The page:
I got in a spirited discussion yesterday regarding New York’s abundance of one-dollar dumpling shops. In my dozen-plus years of calling this metropolis home, the special these joints offer has never changed, even though their various costs (especially rent) have certainly increased a fair bit. And though I realize that many of them probably skirt labor rules, I can’t imagine they have shaved enough off wages to compensate for other expenses.
In looking to explain why that one-dollar price has remained static, then, I began researching the various technologies that have kept pork prices so absurdly low. To my surprise, the real cost of pork has tumbled over the past four decades; a pound of pork that would’ve wholesaled for $3.95 in today’s dollars in 1970 now goes for $1.52. I have to think one of the main reasons for the plunge is greater efficiency on farms, a product of gadgets like the Nedap Velos heat detector. As the machine’s sales literature so eloquently phrases its benefits:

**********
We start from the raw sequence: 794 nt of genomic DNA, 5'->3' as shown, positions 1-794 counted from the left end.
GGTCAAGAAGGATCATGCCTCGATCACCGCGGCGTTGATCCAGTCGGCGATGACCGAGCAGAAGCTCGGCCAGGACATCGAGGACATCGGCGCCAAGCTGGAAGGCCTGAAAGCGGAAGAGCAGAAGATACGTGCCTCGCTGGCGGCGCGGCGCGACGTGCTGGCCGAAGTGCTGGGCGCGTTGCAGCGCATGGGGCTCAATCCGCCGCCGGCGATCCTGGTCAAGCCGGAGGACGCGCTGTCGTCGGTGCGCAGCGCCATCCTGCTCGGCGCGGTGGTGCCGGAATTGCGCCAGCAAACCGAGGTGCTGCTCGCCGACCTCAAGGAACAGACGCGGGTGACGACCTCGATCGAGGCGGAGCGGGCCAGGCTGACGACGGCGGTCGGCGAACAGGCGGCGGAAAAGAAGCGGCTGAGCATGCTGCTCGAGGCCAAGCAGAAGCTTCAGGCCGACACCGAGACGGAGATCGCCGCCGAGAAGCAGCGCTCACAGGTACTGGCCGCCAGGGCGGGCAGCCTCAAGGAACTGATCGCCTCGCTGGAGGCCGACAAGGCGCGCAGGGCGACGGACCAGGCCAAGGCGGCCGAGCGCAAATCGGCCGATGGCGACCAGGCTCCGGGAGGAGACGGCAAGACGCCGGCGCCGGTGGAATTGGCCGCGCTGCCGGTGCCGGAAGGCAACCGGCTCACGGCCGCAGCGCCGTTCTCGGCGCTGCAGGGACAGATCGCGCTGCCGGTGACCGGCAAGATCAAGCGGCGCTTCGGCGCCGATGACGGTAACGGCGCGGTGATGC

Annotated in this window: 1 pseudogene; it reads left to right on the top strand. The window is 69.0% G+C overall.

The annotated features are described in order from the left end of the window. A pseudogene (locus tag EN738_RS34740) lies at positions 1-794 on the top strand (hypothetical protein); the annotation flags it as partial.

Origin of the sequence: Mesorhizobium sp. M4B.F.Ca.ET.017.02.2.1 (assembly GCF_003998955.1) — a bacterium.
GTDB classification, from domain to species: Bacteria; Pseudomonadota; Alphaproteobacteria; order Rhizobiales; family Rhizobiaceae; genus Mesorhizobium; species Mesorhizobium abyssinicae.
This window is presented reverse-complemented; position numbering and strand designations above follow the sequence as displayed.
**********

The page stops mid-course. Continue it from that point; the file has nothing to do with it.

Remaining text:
The more accurately it can be determined whether a sow is on heat, the more efficient the operational management…Nedap Velos alerts you on time to when a sow requires insemination. Without you having to monitor this yourself. Based on this information, you can organise the different tasks.
While I have no intention of giving up my affinity for pork-and-chive dumplings, I will confess that there’s something a bit creepy about the cold mechanization of porcine reproduction. Napoleon would not approve.